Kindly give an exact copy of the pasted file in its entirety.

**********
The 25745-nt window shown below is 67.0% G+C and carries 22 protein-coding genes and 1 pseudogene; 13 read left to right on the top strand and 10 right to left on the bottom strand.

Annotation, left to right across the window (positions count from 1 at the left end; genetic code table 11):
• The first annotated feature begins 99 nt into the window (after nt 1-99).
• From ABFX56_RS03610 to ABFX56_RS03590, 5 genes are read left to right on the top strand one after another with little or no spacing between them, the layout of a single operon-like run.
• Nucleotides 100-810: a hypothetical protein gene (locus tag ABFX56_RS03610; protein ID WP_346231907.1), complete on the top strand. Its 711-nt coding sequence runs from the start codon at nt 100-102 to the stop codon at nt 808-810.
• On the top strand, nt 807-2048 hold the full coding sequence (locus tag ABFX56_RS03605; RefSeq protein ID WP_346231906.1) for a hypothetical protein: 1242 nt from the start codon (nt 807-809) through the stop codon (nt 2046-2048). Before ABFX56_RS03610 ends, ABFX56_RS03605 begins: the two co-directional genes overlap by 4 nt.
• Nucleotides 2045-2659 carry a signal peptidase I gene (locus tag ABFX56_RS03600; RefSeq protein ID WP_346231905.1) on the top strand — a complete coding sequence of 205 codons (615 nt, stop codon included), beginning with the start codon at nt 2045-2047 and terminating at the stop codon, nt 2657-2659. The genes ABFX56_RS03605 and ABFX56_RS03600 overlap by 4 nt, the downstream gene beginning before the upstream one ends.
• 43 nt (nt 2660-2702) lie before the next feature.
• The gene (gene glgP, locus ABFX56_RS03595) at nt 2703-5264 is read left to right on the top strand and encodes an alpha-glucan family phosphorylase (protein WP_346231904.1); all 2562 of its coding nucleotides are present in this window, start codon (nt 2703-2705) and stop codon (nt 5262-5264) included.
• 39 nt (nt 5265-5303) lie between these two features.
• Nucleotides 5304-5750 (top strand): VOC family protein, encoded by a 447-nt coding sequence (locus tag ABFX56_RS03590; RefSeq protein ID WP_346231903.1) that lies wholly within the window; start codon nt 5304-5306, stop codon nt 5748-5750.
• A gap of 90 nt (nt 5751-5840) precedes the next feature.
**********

The 25745-nt window shown below is 67.0% G+C and carries 22 protein-coding genes and 1 pseudogene; 13 read left to right on the top strand and 10 right to left on the bottom strand.

Annotation, left to right across the window (positions count from 1 at the left end; genetic code table 11):
• The first annotated feature begins 99 nt into the window (after nt 1-99).
• From ABFX56_RS03610 to ABFX56_RS03590, 5 genes are read left to right on the top strand one after another with little or no spacing between them, the layout of a single operon-like run.
• Nucleotides 100-810: a hypothetical protein gene (locus tag ABFX56_RS03610; protein ID WP_346231907.1), complete on the top strand. Its 711-nt coding sequence runs from the start codon at nt 100-102 to the stop codon at nt 808-810.
• On the top strand, nt 807-2048 hold the full coding sequence (locus tag ABFX56_RS03605; RefSeq protein ID WP_346231906.1) for a hypothetical protein: 1242 nt from the start codon (nt 807-809) through the stop codon (nt 2046-2048). Before ABFX56_RS03610 ends, ABFX56_RS03605 begins: the two co-directional genes overlap by 4 nt.
• Nucleotides 2045-2659 carry a signal peptidase I gene (locus tag ABFX56_RS03600; RefSeq protein ID WP_346231905.1) on the top strand — a complete coding sequence of 205 codons (615 nt, stop codon included), beginning with the start codon at nt 2045-2047 and terminating at the stop codon, nt 2657-2659. The genes ABFX56_RS03605 and ABFX56_RS03600 overlap by 4 nt, the downstream gene beginning before the upstream one ends.
• 43 nt (nt 2660-2702) lie before the next feature.
• The gene (gene glgP, locus ABFX56_RS03595) at nt 2703-5264 is read left to right on the top strand and encodes an alpha-glucan family phosphorylase (protein WP_346231904.1); all 2562 of its coding nucleotides are present in this window, start codon (nt 2703-2705) and stop codon (nt 5262-5264) included.
• 39 nt (nt 5265-5303) lie between these two features.
• Nucleotides 5304-5750 (top strand): VOC family protein, encoded by a 447-nt coding sequence (locus tag ABFX56_RS03590; RefSeq protein ID WP_346231903.1) that lies wholly within the window; start codon nt 5304-5306, stop codon nt 5748-5750.
• A gap of 90 nt (nt 5751-5840) precedes the next feature.